In selling, we all have had days like Alice. We know we want to get somewhere, but we never sit down and thoroughly plan the where, what and how. Sure we find the customer’s place of business, but do we really develop a clear picture of the outcome we desire from the day’s activity?

If you have ever had a sales day when you felt like you were walking in sand, working hard and getting nowhere fast, read on. You may discover a whole new way of thinking about call outcomes.

We present an outcome-based sales call planning approach that is also customer focused. To accomplish this, we re-examine and re-frame the words, Goal, Objective and Tactic. By the end, you will have a quick method of sales call planning that allows you to measure your success and congratulate yourself for success more often.

The End of the Road

Goal — A measurable long-term outcome in the sales process.

The goal is the big picture, that is, where you ultimately want to be in the account. It is not what you plan to accomplish today. The goal helps you focus on what you want to accomplish at a point in time in the future.


“X” % of “Y” products used by this customer will be ours by the end of the 2nd Q

All users will specify our “Z” product on all “Y” applications

Only If You Faint First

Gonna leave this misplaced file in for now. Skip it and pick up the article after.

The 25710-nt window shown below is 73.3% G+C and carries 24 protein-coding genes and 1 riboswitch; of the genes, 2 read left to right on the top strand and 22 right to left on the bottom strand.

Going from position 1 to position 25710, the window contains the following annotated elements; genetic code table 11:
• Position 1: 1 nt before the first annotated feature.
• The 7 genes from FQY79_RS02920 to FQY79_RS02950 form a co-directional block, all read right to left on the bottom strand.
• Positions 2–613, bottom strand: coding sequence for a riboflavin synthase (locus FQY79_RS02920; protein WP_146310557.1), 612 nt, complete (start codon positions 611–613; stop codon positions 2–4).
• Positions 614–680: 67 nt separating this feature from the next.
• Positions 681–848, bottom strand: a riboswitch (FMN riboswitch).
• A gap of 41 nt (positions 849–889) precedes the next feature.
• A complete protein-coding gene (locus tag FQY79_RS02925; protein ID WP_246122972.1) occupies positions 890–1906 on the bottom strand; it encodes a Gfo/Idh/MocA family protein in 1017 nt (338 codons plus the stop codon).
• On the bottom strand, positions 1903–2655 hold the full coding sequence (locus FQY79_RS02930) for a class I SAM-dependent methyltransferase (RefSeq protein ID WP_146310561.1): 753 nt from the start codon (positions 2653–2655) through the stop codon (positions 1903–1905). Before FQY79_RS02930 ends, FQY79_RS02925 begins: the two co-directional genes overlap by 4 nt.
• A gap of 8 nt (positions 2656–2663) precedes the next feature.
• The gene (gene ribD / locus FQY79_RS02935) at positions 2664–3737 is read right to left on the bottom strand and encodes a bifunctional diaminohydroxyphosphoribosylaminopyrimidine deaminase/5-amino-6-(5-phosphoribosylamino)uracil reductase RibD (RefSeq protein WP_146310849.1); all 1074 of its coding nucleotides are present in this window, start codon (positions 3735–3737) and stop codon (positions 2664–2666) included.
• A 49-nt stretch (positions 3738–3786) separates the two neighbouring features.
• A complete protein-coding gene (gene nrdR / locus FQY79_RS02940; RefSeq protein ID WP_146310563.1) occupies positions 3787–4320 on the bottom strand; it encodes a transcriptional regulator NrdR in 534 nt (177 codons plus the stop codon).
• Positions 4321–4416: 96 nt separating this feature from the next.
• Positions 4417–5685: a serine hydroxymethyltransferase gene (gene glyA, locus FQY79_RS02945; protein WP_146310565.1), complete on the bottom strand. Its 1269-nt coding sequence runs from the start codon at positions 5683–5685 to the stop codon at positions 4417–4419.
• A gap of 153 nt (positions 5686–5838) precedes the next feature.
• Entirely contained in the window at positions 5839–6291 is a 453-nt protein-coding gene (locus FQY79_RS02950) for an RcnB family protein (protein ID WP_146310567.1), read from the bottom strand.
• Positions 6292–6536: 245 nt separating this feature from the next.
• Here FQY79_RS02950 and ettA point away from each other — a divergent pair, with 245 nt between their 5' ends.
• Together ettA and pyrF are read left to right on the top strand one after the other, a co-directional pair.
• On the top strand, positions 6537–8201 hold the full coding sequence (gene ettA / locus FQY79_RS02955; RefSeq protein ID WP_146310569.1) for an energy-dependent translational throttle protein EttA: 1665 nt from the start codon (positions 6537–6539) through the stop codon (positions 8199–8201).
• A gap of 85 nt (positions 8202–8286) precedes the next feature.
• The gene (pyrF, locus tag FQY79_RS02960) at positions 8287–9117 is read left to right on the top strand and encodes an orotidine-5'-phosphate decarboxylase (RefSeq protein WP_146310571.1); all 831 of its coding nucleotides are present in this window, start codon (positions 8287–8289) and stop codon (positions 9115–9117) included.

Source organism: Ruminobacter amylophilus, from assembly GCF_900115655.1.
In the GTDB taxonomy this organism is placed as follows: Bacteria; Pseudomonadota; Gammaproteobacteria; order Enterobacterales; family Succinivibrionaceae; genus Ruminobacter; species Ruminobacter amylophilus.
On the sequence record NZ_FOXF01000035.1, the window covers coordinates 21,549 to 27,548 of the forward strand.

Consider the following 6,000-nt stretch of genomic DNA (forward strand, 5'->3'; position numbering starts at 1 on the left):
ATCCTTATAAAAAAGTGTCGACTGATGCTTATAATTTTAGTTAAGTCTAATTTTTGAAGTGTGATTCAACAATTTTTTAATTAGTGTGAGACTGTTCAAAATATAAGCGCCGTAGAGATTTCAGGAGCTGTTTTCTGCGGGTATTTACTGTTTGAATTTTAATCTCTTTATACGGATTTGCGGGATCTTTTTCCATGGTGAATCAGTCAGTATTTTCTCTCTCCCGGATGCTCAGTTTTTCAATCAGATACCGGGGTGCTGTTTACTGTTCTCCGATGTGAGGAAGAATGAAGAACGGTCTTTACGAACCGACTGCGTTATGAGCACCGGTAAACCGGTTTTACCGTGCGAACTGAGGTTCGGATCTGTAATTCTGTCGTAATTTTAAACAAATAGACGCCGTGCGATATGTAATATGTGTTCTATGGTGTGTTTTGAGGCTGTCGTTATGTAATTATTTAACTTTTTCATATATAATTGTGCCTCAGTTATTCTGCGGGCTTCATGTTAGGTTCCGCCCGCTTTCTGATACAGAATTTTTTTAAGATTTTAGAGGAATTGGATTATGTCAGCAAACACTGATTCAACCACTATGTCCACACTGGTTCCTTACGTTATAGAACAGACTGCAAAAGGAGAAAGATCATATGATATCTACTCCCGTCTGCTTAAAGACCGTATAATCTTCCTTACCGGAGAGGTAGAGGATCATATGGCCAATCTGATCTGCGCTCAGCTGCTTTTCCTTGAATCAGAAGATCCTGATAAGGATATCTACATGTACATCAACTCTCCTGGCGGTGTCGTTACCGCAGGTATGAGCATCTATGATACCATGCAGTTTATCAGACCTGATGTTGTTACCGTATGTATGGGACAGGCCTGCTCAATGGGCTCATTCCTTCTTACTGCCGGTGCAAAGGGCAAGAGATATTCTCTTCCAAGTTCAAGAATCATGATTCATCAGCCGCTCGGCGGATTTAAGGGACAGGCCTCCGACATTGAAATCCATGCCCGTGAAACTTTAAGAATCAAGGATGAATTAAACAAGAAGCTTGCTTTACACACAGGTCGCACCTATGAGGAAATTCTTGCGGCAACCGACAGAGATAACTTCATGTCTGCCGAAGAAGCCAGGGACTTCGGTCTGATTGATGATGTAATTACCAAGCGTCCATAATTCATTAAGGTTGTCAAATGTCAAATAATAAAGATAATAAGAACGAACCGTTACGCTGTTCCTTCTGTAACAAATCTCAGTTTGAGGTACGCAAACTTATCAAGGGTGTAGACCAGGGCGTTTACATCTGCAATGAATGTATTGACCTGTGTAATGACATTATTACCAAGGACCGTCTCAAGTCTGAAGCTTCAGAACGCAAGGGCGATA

Objective: A planned, measurable customer action that moves you toward your sales goal.

I frequently work in the field with salespeople in a variety of industries. One of my standard questions is, “What’s the objective of this sales call?” The response almost always sounds like, “To tell the account about X.” If we plan objectives like this, we aren’t being tough enough on ourselves. The only way we could fail is if we fainted half way through the product presentation.

Objectives should state what the customer will do, not what we will do. What we will do is our tactics. What the customer will do is the objective. Customer action is what we should always plan for in a sales call.

Buy Yourself a Rubber Stamp

Why do we focus on our activity (tactics) rather than the customers (objective)?  Listen to yourself as you tell your manager about an upcoming sales call.  Don’t be surprised if it sounds like “First, I’ll . . . . Then I’ll . . . . etc.” We often become self-focused rather than customer-focused in our sales call planning. Let’s present some guidelines for outcome based, customer focused sales call planning. Objectives should be:

Measurable. You must be able to say what did or did not happen. This will allow you to measure your success and congratulate yourself for a customer action that will lead toward the sale. Examples are — the customer will:

  • Set a meeting with the key stakeholders.
  • Commit to a product evaluation for one week.
  • Support a conversion to our product at the committee meeting.